When children are asked what they want to “be” when they grow up, their answers are usually predictable: ballerina, firefighter, astronaut. Competing in the Special Olympics is usually not among their goals. But nearly 7,500 athletes have realized that by competing at the 13th Special Olympics World Summer Games in Athens, Greece, they, too, are changing the world.
One of them is Molly Hincka, 20, a long distance runner from Brighton, Mich. Hincka took home a bronze medal in both the 4 x 400 relay and the 5000 meter run, as well as a silver medal and a personal best time in the 3000 meter run. Yet she never expected to be a contender at the World Games.
“I never thought of it or planned on it,” Hincka said. “It just sort of happened.”
Hincka became involved in Special Olympics at eight years old when her parents took her to a track practice. Since then, she has tried basketball, gymnastics, softball and showshoeing in addition to running. She’s even started to learn golf.
“Basically, I will try, play or watch any sport — I love sports!” Hincka said.
Now, however, her commitment to track takes up most of her time. To keep up her fitness, Hincka works out every day, running anywhere from two to six miles along with sprinting, lifting weights and boxing.
“My coach PJ helps me,” Hincka said, “and my brother Danny and sister Charlotte always work out with me.”
That core of support has been crucial for Hincka to succeed, and one member of her hard-working family has finally been recognized. As a long-time sponsor of Special Olympics, Proctor & Gamble ran an advertising campaign titled “Thank You, Mom,” which this yearfeatured Hincka and her mother, Kerry, in a nationally televised commercial that helped raise over $220,000.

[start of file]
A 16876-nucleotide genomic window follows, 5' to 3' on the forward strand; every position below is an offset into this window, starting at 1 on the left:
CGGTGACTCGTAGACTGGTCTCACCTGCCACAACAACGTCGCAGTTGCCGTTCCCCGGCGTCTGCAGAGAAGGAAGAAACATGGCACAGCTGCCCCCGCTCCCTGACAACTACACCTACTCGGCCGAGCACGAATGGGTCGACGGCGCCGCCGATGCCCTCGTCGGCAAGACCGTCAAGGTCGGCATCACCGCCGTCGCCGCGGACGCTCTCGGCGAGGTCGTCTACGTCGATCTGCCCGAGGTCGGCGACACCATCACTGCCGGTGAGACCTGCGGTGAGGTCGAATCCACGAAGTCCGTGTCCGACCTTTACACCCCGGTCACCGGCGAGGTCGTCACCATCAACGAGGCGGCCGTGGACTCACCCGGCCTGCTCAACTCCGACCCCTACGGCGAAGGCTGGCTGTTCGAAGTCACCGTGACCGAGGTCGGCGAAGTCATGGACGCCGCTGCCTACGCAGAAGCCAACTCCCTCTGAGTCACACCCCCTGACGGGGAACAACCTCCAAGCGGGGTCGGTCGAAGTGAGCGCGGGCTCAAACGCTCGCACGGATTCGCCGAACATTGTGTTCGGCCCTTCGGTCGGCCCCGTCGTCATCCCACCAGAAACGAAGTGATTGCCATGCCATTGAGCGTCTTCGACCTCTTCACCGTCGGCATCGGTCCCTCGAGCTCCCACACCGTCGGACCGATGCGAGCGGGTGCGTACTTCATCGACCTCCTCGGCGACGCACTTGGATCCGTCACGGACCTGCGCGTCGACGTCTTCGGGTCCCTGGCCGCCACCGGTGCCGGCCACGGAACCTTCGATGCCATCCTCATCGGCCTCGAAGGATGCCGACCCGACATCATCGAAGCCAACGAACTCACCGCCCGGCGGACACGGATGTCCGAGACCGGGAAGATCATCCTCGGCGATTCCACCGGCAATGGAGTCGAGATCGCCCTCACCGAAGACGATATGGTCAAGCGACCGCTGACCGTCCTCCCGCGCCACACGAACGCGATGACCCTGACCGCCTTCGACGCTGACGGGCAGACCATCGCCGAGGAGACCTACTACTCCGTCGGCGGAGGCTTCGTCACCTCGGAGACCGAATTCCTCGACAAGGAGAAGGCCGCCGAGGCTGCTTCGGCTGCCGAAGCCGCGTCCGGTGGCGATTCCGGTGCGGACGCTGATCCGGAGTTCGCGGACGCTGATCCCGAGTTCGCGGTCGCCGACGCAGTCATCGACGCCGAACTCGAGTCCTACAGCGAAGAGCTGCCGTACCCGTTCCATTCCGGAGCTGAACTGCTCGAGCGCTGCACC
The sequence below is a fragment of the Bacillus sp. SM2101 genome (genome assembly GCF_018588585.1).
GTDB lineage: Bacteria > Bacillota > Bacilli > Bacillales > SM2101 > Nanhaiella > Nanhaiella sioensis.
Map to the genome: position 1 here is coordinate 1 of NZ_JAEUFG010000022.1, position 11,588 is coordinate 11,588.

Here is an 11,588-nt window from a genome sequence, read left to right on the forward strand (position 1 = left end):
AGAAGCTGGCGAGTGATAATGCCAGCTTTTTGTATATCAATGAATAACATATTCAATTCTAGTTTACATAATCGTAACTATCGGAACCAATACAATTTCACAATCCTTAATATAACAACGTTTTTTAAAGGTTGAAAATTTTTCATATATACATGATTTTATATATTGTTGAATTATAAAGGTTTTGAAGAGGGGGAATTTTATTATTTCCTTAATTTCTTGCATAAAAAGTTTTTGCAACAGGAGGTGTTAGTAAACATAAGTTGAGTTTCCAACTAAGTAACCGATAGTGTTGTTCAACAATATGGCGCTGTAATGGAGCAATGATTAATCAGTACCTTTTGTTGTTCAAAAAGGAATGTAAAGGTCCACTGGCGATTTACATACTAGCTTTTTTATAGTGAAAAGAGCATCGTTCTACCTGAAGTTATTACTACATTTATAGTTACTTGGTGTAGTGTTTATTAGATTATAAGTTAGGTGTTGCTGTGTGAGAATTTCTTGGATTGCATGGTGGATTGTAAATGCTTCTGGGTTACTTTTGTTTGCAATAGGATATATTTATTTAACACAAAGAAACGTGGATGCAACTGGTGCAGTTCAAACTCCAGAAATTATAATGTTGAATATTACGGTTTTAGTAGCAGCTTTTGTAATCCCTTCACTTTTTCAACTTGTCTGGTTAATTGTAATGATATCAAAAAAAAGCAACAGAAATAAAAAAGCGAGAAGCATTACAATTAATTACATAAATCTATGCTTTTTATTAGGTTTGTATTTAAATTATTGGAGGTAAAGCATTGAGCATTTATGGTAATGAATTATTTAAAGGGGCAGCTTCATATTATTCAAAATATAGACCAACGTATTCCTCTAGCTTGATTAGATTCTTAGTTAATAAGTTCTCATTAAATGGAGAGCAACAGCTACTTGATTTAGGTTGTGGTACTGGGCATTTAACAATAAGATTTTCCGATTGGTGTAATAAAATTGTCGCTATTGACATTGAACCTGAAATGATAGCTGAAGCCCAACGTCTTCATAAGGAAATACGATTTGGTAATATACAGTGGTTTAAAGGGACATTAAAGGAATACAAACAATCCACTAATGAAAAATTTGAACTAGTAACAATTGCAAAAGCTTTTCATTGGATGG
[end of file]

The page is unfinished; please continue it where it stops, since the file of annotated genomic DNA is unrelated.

“Every parent wishes the best for their child,” Kerry Hincka said. “Our family is thrilled for Molly that she has accomplished so much personally, but we are more thrilled that this whole situation has raised awareness for this worthy and fun cause, and that a fabulous corporation like P and G has really put their heart into backing Special Olympics.”
In addition to acting as a spokesperson for Proctor & Gamble, Hincka is a member of the Global Messenger program, which trains Special Olympic athletes in public speaking and then sends them out as ambassadors to events and school functions. Through this project, Hincka says she has encouraged others to become involved in Special Olympics.
One such volunteer opportunity for college students is SO College, a network that combines Special Olympics clubs and chapters of Best Buddies — a nonprofit that pairs those who suffer from intellectual and developmental disabilities with average students—as well as other service organizations, to facilitate an environment of respect for the disabled.
“[At Special Olympics], you will find not only opportunities to participate and compete, but you will find support networks that are beyond passionate — they’re ferocious,” Kerry Hincka said. “We don’t know anyone who has volunteered for Special Olympics and not felt like they had gotten out more than they put in.”
For all of those involved in Special Olympics, there is one message, summed up by Hincka’s father, Gerald.
“Press on. Do your best. When they knock you down, get up, and fight through it,” Gerald Hincka wrote on the Special Olympics Michigan website. “That’s Molly. That’s Special Olympics.”